The ideal care system is found at the middle of satisfied providers, best quality care, and affordability. This also requires more alignment, more investment, and more infrastructure as the value-based shift gears up.
Annual waste by the numbers:
- $210 billion in unnecessary services
- $190 billion in excessive admin costs
- $130 billion ininefficiently delivered services
- $105 billion in prices that are too high
- $75 billion in fraud
- $55 billion in missed prevention opportunities
Despite the potential to dramatically reduce waste and improve operations, there are still plenty of routine obstacles ahead of organizations.
Scott Steele JD, CMPE, FACHE, who serves as CEO of Centric Physicians, told HealthLeaders that opportunities remain available in the value-based care space and that most organizations are starting to experiment with taking on more risk.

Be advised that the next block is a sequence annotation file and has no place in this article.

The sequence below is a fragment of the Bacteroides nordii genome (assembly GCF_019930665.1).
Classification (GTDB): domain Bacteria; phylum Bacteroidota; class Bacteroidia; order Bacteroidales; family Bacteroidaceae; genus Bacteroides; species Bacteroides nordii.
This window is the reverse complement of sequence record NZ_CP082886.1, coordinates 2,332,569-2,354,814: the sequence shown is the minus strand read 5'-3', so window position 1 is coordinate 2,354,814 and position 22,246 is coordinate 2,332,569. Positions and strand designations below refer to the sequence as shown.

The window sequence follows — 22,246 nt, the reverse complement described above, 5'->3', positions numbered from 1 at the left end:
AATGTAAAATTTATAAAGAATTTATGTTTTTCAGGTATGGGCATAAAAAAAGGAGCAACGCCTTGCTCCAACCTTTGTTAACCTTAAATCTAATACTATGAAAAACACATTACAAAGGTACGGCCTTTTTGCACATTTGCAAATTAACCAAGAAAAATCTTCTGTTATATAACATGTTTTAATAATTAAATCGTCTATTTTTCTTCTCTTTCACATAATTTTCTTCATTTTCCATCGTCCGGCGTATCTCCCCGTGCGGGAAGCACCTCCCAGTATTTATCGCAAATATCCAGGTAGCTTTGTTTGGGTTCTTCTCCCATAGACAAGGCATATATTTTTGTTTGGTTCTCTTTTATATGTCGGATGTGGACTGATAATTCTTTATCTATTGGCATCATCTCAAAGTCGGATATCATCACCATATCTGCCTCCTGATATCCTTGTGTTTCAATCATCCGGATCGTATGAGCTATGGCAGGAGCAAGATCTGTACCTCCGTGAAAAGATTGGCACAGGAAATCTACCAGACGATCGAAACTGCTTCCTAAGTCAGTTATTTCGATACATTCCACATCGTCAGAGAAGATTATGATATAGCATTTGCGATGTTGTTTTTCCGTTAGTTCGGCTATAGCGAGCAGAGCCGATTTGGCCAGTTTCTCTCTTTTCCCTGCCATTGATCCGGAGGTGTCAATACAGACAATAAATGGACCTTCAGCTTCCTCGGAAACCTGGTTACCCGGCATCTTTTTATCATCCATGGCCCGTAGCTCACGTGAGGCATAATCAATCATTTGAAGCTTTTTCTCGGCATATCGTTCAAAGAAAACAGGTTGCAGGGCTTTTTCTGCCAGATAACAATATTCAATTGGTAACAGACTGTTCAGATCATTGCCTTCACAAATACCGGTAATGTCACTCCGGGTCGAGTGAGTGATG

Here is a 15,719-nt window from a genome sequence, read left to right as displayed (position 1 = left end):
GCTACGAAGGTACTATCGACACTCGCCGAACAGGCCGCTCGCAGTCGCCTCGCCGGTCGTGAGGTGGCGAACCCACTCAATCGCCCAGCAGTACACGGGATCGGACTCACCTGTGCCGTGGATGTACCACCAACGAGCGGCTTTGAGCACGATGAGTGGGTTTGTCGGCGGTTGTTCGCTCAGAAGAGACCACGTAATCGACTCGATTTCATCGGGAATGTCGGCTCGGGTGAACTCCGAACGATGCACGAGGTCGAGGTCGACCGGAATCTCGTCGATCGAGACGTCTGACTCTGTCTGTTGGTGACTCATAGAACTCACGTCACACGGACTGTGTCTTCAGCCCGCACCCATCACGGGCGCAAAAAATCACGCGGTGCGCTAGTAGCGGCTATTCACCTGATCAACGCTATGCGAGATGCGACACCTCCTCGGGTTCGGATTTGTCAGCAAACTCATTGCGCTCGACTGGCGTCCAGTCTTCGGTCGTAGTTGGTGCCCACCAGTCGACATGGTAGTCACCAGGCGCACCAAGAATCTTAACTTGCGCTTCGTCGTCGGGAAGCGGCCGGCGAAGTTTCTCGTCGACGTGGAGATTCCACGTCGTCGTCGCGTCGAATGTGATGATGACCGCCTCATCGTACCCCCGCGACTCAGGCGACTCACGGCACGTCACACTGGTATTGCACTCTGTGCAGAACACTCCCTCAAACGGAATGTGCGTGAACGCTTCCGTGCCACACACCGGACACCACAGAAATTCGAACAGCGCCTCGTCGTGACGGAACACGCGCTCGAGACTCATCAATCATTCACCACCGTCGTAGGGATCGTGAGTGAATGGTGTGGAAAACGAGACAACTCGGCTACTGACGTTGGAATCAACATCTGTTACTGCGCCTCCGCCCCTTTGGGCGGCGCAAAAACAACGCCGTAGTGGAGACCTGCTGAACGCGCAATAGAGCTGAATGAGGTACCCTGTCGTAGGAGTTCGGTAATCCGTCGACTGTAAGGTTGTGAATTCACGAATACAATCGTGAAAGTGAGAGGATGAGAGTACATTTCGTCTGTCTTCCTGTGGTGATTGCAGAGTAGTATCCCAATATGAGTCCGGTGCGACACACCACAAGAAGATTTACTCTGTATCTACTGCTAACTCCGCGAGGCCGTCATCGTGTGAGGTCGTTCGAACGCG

"[Value-based care] is kind of like being a three-year old looking at the swimming pool; it looks really cool but I don't know how to swim," Steele said. "We probably shouldn't jump in, and that's where we are, because one of the things that we're starting to do this year and the next couple of years is [work on] our payer contracting, and we're going to be pushing into getting some reimbursement for value."
- An inadequate understanding of baseline in 'pay for performance' measures.
- Too much risk and not enough data.
- Check-in points and reporting requirements not established.
- Success is not defined or not clearly articulated at start.
Developing a value proposition:
- Articulate the practice's vital stats
- Understand how your practice compares to the competition
- Research payer market position/goals
- Tell your story in written format, make it appealing and simple
In determining an effective value proposition, the final product should align incentives for the patient, provider, and payer to create the best possible outcome for a reasonable investment.
Jack O'Brien is the finance editor at HealthLeaders.